Another theory presented by Brandon Robinson: Fultz got into a motorcycle crash last year.

Fultz’s agent, Raymond Brothers, via Kyle Neubeck of PhillyVoice:

“Markelle and the motorcycle, I saw the article that was sent, 100 percent not true,” said Brothers. “Quote me on that.”

The Collective Bargaining Agreement prohibits players from riding on motorcycles, though this theoretically could have been before Fultz signed his contract with Philadelphia. So, if this is true, there could be even more complications.

But Robinson’s report is too far-fetched to believe. Without more evidence, I’m not buying it.

Judge sounds skeptical of accuser’s arguments in appeal of Derrick Rose case

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Derrick Rose was found not liable during a civil rape trial in 2016.

The plaintiff appealed, and her argument was heard today. It doesn’t sound like it was well-received.

One of the appellate-court judges, Hon. Barrington D. Parker Jr., via Kyle Bonagura of ESPN:

“The main issue in this case is what happened that night between Doe and the three defendants,” Parker told Anand. “And you did a good job of presenting your case that what happened on that evening was nonconsensual, that she was raped.

“The defendants, as I look at the record, had powerful defenses to that presentation, which at the end of the day, the jury bought. You had a nine-day trial and this jury was out in what, 15 minutes? And you lose on every single claim. The jury just didn’t buy your case. No trial is perfect, but your evidence concerning the night in question came in and the jury had an opportunity to hear that.”

Following the trial as it unfolded, it seems the jury made the correct decision. Doe’s case was presented and considered. There wasn’t nearly enough evidence against Rose to find him liable.

That doesn’t mean he didn’t rape Doe. Her accusation counts for something. But at a certain point, if her claims can’t be credibly substantiated, Rose deserves a chance to move on. Police also investigated Rose and didn’t charge him.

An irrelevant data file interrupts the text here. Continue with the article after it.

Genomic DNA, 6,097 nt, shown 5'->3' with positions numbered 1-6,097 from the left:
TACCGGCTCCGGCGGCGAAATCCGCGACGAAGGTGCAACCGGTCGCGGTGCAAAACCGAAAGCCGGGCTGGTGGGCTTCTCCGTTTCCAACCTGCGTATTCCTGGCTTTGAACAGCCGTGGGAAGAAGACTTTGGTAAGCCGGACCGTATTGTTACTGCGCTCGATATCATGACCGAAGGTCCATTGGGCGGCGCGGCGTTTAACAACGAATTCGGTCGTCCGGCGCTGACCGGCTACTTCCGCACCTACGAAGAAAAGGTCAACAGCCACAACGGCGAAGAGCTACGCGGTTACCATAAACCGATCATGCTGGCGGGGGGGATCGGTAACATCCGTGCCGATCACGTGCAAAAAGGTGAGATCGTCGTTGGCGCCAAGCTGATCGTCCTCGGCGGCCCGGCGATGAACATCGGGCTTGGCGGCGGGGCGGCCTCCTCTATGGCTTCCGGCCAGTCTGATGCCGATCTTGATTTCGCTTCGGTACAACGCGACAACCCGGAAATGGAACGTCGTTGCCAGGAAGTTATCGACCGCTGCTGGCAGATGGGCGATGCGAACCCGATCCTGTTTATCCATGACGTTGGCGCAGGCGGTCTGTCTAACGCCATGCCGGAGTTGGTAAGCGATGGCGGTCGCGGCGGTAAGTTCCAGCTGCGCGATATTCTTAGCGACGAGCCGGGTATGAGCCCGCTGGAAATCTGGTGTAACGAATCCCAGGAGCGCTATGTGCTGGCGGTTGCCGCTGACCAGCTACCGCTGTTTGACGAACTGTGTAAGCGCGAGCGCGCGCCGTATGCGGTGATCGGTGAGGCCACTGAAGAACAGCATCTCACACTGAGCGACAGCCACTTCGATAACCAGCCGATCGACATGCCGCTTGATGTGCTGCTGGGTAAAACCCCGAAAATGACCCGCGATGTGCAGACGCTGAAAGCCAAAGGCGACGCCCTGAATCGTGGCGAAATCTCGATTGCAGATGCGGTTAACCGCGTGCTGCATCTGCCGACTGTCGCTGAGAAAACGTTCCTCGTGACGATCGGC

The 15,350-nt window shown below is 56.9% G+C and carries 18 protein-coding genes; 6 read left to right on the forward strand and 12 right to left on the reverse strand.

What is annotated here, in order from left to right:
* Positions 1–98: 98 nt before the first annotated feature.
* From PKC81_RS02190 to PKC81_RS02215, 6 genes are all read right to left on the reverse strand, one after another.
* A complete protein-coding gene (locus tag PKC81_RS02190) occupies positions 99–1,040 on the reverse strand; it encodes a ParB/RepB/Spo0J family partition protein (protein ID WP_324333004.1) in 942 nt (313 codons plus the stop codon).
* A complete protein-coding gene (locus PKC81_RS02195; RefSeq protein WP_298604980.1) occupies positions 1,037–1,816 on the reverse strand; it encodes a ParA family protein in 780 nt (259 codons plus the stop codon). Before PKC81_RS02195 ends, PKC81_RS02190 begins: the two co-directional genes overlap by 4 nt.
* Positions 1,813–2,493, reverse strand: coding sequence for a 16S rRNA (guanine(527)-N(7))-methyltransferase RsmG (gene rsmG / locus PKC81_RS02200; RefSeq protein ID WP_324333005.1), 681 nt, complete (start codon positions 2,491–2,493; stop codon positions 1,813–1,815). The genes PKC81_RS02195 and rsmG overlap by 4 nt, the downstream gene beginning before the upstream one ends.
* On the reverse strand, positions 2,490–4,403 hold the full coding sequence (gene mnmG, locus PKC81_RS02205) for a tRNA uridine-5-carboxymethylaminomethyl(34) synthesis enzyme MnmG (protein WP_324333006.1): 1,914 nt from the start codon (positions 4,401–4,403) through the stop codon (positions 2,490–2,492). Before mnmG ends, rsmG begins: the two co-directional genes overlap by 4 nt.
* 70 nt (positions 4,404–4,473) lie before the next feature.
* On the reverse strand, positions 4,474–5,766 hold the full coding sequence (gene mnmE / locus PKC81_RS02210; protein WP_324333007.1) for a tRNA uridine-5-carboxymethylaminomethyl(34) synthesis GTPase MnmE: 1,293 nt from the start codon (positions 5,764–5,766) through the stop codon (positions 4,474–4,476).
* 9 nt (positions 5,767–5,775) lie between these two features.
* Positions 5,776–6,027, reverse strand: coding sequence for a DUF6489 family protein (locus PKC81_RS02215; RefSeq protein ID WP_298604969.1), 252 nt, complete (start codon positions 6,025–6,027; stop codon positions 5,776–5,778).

The Court of Appeals has not yet ruled on Doe’s appeal, but it sounds like Rose is one step closer to putting this behind him legally.

Mark Cuban on Mavericks’ sexual-harassment scandal: ‘It’s behind us now’

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Mavericks owner Mark Cuban said he erred by not being involved enough in the franchise’s business side, allowing a predatory work environment to fester.

But he also didn’t appear at the press conference after the investigation’s results were released, leaving new CEO Cynthia Marshall to face the public.

Why?

Cuban on 1310 The Ticket, via Brad Townsend of The Dallas Morning News:

Because it’s Cynthia’s company now to run on the business side.

I’m the owner of a lot of different companies and I have CEO’s who run them. And it’s her’s to run and she’s good. And when you find someone that’s great at what they do, you let them do their job. Now, did I learn and I’ll communicate more with it? Yeah. But I’m not going to go into any of the details other than do say she is phenomenal at what she does and she deserves the respect that she’s earned and the Mavs are a much better organization and will be. And the NBA will be better because other teams and the NBA itself also are using her as a resource.

all the people that were involved are gone. . . The reality is, it’s behind us now. We did what we had to do. We’ve moved immediately. We brought in Cynt. Cynt’s a superstar. She’s changed the culture completely. That’s all you can do.

No organization is perfect. I’ve made my mistakes. The organization made its mistakes and we fixed them. There’s really no reason to suspend me or do a lot of the things people speculated about.

The difference between now and before is I talk to Cynt almost every day. Whereas the previous leadership . . . I talked to Cynt more the first month than I did per year, or five years, than I did in the past, because I was focused on basketball. And I don’t care what anybody writes. I don’t care what anybody thinks. I don’t care what anybody says. Anybody who watched and was there, recognized it.

Cuban clearly trusts Marshall to run the organization well. But he also trusted the previous regime to run the organization well, and look how that turned out.

I hope Cuban talking to Marshall daily creates the appropriate level of accountability. I hope Cuban is correct that the Mavericks’ problems are behind them.

But a new problem – the continued employment of a team photographer accused by multiple women of sexual harassment – arose under Marshall’s watch. The photographer, Danny Bollinger, was still travelling with the team and fired only after his accusers – felt unheard by the Mavericks – went public.

That creates plenty of questions about whether the appropriate mechanisms are in place to protect employees.

Cuban and the Mavericks must prove much more before deserving the benefit of the doubt this is behind them.